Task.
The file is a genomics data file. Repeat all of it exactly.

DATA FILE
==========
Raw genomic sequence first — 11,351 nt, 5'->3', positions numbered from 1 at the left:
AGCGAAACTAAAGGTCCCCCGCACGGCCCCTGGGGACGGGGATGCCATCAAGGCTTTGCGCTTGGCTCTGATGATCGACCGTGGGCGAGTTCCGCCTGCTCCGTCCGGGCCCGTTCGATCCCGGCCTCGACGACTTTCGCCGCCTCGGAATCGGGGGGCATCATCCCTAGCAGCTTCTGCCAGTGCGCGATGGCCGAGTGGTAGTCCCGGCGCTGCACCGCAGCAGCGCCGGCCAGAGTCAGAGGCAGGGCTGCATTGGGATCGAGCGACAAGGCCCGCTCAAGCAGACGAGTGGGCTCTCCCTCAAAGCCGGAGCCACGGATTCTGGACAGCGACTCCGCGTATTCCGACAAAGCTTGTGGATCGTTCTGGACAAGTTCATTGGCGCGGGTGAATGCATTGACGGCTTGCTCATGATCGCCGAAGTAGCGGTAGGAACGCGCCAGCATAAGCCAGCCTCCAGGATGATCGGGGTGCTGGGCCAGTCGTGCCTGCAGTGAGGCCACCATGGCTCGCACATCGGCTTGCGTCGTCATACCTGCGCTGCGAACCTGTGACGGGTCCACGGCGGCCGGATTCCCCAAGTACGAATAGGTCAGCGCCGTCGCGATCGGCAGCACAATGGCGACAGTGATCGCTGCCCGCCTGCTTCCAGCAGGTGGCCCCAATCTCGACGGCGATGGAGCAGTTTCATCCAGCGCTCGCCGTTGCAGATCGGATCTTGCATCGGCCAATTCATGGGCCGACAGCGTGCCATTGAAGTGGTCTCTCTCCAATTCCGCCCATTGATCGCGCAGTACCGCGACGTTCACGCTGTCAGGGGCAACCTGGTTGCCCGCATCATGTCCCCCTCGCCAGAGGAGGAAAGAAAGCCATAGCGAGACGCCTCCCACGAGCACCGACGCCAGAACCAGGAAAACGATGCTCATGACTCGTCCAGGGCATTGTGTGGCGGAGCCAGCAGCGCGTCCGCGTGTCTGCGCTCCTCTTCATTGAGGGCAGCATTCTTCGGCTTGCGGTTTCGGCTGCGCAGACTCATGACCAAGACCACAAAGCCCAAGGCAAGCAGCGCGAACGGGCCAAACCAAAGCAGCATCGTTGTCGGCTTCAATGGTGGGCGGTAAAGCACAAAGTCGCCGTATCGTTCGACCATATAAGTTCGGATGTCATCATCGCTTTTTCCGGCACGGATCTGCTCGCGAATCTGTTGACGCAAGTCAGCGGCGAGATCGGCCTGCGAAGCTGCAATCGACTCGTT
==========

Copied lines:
Raw genomic sequence first — 11,351 nt, 5'->3', positions numbered from 1 at the left:
AGCGAAACTAAAGGTCCCCCGCACGGCCCCTGGGGACGGGGATGCCATCAAGGCTTTGCGCTTGGCTCTGATGATCGACCGTGGGCGAGTTCCGCCTGCTCCGTCCGGGCCCGTTCGATCCCGGCCTCGACGACTTTCGCCGCCTCGGAATCGGGGGGCATCATCCCTAGCAGCTTCTGCCAGTGCGCGATGGCCGAGTGGTAGTCCCGGCGCTGCACCGCAGCAGCGCCGGCCAGAGTCAGAGGCAGGGCTGCATTGGGATCGAGCGACAAGGCCCGCTCAAGCAGACGAGTGGGCTCTCCCTCAAAGCCGGAGCCACGGATTCTGGACAGCGACTCCGCGTATTCCGACAAAGCTTGTGGATCGTTCTGGACAAGTTCATTGGCGCGGGTGAATGCATTGACGGCTTGCTCATGATCGCCGAAGTAGCGGTAGGAACGCGCCAGCATAAGCCAGCCTCCAGGATGATCGGGGTGCTGGGCCAGTCGTGCCTGCAGTGAGGCCACCATGGCTCGCACATCGGCTTGCGTCGTCATACCTGCGCTGCGAACCTGTGACGGGTCCACGGCGGCCGGATTCCCCAAGTACGAATAGGTCAGCGCCGTCGCGATCGGCAGCACAATGGCGACAGTGATCGCTGCCCGCCTGCTTCCAGCAGGTGGCCCCAATCTCGACGGCGATGGAGCAGTTTCATCCAGCGCTCGCCGTTGCAGATCGGATCTTGCATCGGCCAATTCATGGGCCGACAGCGTGCCATTGAAGTGGTCTCTCTCCAATTCCGCCCATTGATCGCGCAGTACCGCGACGTTCACGCTGTCAGGGGCAACCTGGTTGCCCGCATCATGTCCCCCTCGCCAGAGGAGGAAAGAAAGCCATAGCGAGACGCCTCCCACGAGCACCGACGCCAGAACCAGGAAAACGATGCTCATGACTCGTCCAGGGCATTGTGTGGCGGAGCCAGCAGCGCGTCCGCGTGTCTGCGCTCCTCTTCATTGAGGGCAGCATTCTTCGGCTTGCGGTTTCGGCTGCGCAGACTCATGACCAAGACCACAAAGCCCAAGGCAAGCAGCGCGAACGGGCCAAACCAAAGCAGCATCGTTGTCGGCTTCAATGGTGGGCGGTAAAGCACAAAGTCGCCGTATCGTTCGACCATATAAGTTCGGATGTCATCATCGCTTTTTCCGGCACGGATCTGCTCGCGAATCTGTTGACGCAAGTCAGCGGCGAGATCGGCCTGCGAAGCTGCAATCGACTCGTT